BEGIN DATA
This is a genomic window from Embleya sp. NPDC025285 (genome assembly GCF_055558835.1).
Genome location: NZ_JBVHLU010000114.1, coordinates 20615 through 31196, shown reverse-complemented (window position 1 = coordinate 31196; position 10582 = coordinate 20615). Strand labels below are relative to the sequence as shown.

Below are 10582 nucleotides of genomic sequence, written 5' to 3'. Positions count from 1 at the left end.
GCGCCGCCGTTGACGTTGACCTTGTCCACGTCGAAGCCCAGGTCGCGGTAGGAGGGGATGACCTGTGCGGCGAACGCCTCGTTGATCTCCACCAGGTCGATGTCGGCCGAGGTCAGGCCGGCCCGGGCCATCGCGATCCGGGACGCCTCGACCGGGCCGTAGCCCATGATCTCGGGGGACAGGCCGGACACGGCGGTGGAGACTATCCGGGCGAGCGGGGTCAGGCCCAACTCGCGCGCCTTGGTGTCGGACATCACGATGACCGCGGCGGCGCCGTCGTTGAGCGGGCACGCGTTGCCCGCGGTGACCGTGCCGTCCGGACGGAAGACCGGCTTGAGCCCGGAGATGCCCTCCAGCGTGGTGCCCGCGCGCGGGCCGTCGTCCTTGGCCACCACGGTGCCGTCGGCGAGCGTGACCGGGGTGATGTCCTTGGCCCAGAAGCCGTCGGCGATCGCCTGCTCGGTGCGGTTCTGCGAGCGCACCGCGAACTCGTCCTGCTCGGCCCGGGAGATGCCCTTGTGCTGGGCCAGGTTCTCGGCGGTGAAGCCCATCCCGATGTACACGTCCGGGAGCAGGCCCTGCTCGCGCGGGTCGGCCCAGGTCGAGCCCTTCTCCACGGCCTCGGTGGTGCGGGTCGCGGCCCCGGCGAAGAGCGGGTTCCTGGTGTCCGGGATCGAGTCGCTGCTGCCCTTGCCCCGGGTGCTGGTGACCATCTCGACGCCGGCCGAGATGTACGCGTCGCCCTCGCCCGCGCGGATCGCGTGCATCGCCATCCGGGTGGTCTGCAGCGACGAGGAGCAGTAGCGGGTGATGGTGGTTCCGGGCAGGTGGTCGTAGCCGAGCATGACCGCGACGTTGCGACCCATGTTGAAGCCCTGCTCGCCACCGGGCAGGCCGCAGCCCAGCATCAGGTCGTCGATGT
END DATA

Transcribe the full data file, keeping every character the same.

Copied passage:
This is a genomic window from Embleya sp. NPDC025285 (genome assembly GCF_055558835.1).
Genome location: NZ_JBVHLU010000114.1, coordinates 20615 through 31196, shown reverse-complemented (window position 1 = coordinate 31196; position 10582 = coordinate 20615). Strand labels below are relative to the sequence as shown.

Below are 10582 nucleotides of genomic sequence, written 5' to 3'. Positions count from 1 at the left end.
GCGCCGCCGTTGACGTTGACCTTGTCCACGTCGAAGCCCAGGTCGCGGTAGGAGGGGATGACCTGTGCGGCGAACGCCTCGTTGATCTCCACCAGGTCGATGTCGGCCGAGGTCAGGCCGGCCCGGGCCATCGCGATCCGGGACGCCTCGACCGGGCCGTAGCCCATGATCTCGGGGGACAGGCCGGACACGGCGGTGGAGACTATCCGGGCGAGCGGGGTCAGGCCCAACTCGCGCGCCTTGGTGTCGGACATCACGATGACCGCGGCGGCGCCGTCGTTGAGCGGGCACGCGTTGCCCGCGGTGACCGTGCCGTCCGGACGGAAGACCGGCTTGAGCCCGGAGATGCCCTCCAGCGTGGTGCCCGCGCGCGGGCCGTCGTCCTTGGCCACCACGGTGCCGTCGGCGAGCGTGACCGGGGTGATGTCCTTGGCCCAGAAGCCGTCGGCGATCGCCTGCTCGGTGCGGTTCTGCGAGCGCACCGCGAACTCGTCCTGCTCGGCCCGGGAGATGCCCTTGTGCTGGGCCAGGTTCTCGGCGGTGAAGCCCATCCCGATGTACACGTCCGGGAGCAGGCCCTGCTCGCGCGGGTCGGCCCAGGTCGAGCCCTTCTCCACGGCCTCGGTGGTGCGGGTCGCGGCCCCGGCGAAGAGCGGGTTCCTGGTGTCCGGGATCGAGTCGCTGCTGCCCTTGCCCCGGGTGCTGGTGACCATCTCGACGCCGGCCGAGATGTACGCGTCGCCCTCGCCCGCGCGGATCGCGTGCATCGCCATCCGGGTGGTCTGCAGCGACGAGGAGCAGTAGCGGGTGATGGTGGTTCCGGGCAGGTGGTCGTAGCCGAGCATGACCGCGACGTTGCGACCCATGTTGAAGCCCTGCTCGCCACCGGGCAGGCCGCAGCCCAGCATCAGGTCGTCGATGT